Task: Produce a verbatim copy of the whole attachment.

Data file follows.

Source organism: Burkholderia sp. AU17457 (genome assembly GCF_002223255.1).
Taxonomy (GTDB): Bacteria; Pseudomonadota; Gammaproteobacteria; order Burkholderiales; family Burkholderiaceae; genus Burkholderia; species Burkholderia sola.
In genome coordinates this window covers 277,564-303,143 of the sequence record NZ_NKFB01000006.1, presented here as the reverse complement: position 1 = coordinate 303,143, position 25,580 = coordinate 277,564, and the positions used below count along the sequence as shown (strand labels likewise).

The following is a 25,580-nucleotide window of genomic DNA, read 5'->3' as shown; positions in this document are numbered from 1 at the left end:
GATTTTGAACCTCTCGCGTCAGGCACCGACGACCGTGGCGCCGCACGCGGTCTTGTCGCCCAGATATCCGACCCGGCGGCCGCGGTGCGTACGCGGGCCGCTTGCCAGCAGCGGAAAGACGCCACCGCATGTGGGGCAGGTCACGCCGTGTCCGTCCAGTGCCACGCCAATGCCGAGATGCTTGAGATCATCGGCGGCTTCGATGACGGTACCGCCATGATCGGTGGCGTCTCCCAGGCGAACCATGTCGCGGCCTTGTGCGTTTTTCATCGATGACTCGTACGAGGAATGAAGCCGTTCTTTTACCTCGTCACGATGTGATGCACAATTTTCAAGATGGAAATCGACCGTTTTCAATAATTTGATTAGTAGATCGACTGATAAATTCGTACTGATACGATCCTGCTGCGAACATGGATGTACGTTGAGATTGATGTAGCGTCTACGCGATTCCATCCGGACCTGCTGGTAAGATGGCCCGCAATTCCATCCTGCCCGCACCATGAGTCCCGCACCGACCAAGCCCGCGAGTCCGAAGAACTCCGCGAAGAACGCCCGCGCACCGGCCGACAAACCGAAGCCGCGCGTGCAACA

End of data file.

Source organism: Burkholderia sp. AU17457 (genome assembly GCF_002223255.1).
Taxonomy (GTDB): Bacteria; Pseudomonadota; Gammaproteobacteria; order Burkholderiales; family Burkholderiaceae; genus Burkholderia; species Burkholderia sola.
In genome coordinates this window covers 277,564-303,143 of the sequence record NZ_NKFB01000006.1, presented here as the reverse complement: position 1 = coordinate 303,143, position 25,580 = coordinate 277,564, and the positions used below count along the sequence as shown (strand labels likewise).

The following is a 25,580-nucleotide window of genomic DNA, read 5'->3' as shown; positions in this document are numbered from 1 at the left end:
GATTTTGAACCTCTCGCGTCAGGCACCGACGACCGTGGCGCCGCACGCGGTCTTGTCGCCCAGATATCCGACCCGGCGGCCGCGGTGCGTACGCGGGCCGCTTGCCAGCAGCGGAAAGACGCCACCGCATGTGGGGCAGGTCACGCCGTGTCCGTCCAGTGCCACGCCAATGCCGAGATGCTTGAGATCATCGGCGGCTTCGATGACGGTACCGCCATGATCGGTGGCGTCTCCCAGGCGAACCATGTCGCGGCCTTGTGCGTTTTTCATCGATGACTCGTACGAGGAATGAAGCCGTTCTTTTACCTCGTCACGATGTGATGCACAATTTTCAAGATGGAAATCGACCGTTTTCAATAATTTGATTAGTAGATCGACTGATAAATTCGTACTGATACGATCCTGCTGCGAACATGGATGTACGTTGAGATTGATGTAGCGTCTACGCGATTCCATCCGGACCTGCTGGTAAGATGGCCCGCAATTCCATCCTGCCCGCACCATGAGTCCCGCACCGACCAAGCCCGCGAGTCCGAAGAACTCCGCGAAGAACGCCCGCGCACCGGCCGACAAACCGAAGCCGCGCGTGCAACA